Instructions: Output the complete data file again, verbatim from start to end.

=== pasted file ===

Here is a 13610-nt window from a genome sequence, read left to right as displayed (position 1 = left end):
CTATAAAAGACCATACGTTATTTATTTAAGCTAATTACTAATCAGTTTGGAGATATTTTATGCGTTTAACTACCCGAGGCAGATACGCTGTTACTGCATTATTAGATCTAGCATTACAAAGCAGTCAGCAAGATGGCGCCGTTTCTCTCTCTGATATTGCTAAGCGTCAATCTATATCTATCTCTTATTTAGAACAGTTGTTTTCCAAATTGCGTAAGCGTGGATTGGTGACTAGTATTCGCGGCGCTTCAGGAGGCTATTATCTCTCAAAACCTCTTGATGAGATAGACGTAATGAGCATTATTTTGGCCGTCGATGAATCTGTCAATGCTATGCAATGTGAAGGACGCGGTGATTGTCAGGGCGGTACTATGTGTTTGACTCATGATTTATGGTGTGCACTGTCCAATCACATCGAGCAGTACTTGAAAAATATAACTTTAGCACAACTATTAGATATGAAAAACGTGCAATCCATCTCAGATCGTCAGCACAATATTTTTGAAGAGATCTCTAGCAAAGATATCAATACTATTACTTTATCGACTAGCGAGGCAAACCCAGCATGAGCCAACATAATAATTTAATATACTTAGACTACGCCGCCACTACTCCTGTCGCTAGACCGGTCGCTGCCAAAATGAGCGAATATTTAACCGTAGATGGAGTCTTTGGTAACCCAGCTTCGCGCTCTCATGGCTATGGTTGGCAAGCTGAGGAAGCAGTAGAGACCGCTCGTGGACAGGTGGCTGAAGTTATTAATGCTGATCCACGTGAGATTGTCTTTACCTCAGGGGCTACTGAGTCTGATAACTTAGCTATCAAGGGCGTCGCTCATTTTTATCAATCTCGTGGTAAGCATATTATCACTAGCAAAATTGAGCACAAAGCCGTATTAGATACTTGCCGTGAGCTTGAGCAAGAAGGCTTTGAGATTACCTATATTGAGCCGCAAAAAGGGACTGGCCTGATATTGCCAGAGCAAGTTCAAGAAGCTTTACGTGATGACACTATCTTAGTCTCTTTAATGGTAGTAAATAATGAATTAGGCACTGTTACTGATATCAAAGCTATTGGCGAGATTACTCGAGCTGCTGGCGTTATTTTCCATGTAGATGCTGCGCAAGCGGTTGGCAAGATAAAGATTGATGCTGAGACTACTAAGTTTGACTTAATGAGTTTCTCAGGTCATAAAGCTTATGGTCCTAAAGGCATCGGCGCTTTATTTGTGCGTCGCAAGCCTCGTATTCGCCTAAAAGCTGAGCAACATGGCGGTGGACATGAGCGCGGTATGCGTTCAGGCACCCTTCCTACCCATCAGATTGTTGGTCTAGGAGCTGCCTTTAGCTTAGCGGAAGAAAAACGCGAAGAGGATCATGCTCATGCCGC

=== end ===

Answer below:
Here is a 13610-nt window from a genome sequence, read left to right as displayed (position 1 = left end):
CTATAAAAGACCATACGTTATTTATTTAAGCTAATTACTAATCAGTTTGGAGATATTTTATGCGTTTAACTACCCGAGGCAGATACGCTGTTACTGCATTATTAGATCTAGCATTACAAAGCAGTCAGCAAGATGGCGCCGTTTCTCTCTCTGATATTGCTAAGCGTCAATCTATATCTATCTCTTATTTAGAACAGTTGTTTTCCAAATTGCGTAAGCGTGGATTGGTGACTAGTATTCGCGGCGCTTCAGGAGGCTATTATCTCTCAAAACCTCTTGATGAGATAGACGTAATGAGCATTATTTTGGCCGTCGATGAATCTGTCAATGCTATGCAATGTGAAGGACGCGGTGATTGTCAGGGCGGTACTATGTGTTTGACTCATGATTTATGGTGTGCACTGTCCAATCACATCGAGCAGTACTTGAAAAATATAACTTTAGCACAACTATTAGATATGAAAAACGTGCAATCCATCTCAGATCGTCAGCACAATATTTTTGAAGAGATCTCTAGCAAAGATATCAATACTATTACTTTATCGACTAGCGAGGCAAACCCAGCATGAGCCAACATAATAATTTAATATACTTAGACTACGCCGCCACTACTCCTGTCGCTAGACCGGTCGCTGCCAAAATGAGCGAATATTTAACCGTAGATGGAGTCTTTGGTAACCCAGCTTCGCGCTCTCATGGCTATGGTTGGCAAGCTGAGGAAGCAGTAGAGACCGCTCGTGGACAGGTGGCTGAAGTTATTAATGCTGATCCACGTGAGATTGTCTTTACCTCAGGGGCTACTGAGTCTGATAACTTAGCTATCAAGGGCGTCGCTCATTTTTATCAATCTCGTGGTAAGCATATTATCACTAGCAAAATTGAGCACAAAGCCGTATTAGATACTTGCCGTGAGCTTGAGCAAGAAGGCTTTGAGATTACCTATATTGAGCCGCAAAAAGGGACTGGCCTGATATTGCCAGAGCAAGTTCAAGAAGCTTTACGTGATGACACTATCTTAGTCTCTTTAATGGTAGTAAATAATGAATTAGGCACTGTTACTGATATCAAAGCTATTGGCGAGATTACTCGAGCTGCTGGCGTTATTTTCCATGTAGATGCTGCGCAAGCGGTTGGCAAGATAAAGATTGATGCTGAGACTACTAAGTTTGACTTAATGAGTTTCTCAGGTCATAAAGCTTATGGTCCTAAAGGCATCGGCGCTTTATTTGTGCGTCGCAAGCCTCGTATTCGCCTAAAAGCTGAGCAACATGGCGGTGGACATGAGCGCGGTATGCGTTCAGGCACCCTTCCTACCCATCAGATTGTTGGTCTAGGAGCTGCCTTTAGCTTAGCGGAAGAAAAACGCGAAGAGGATCATGCTCATGCCGC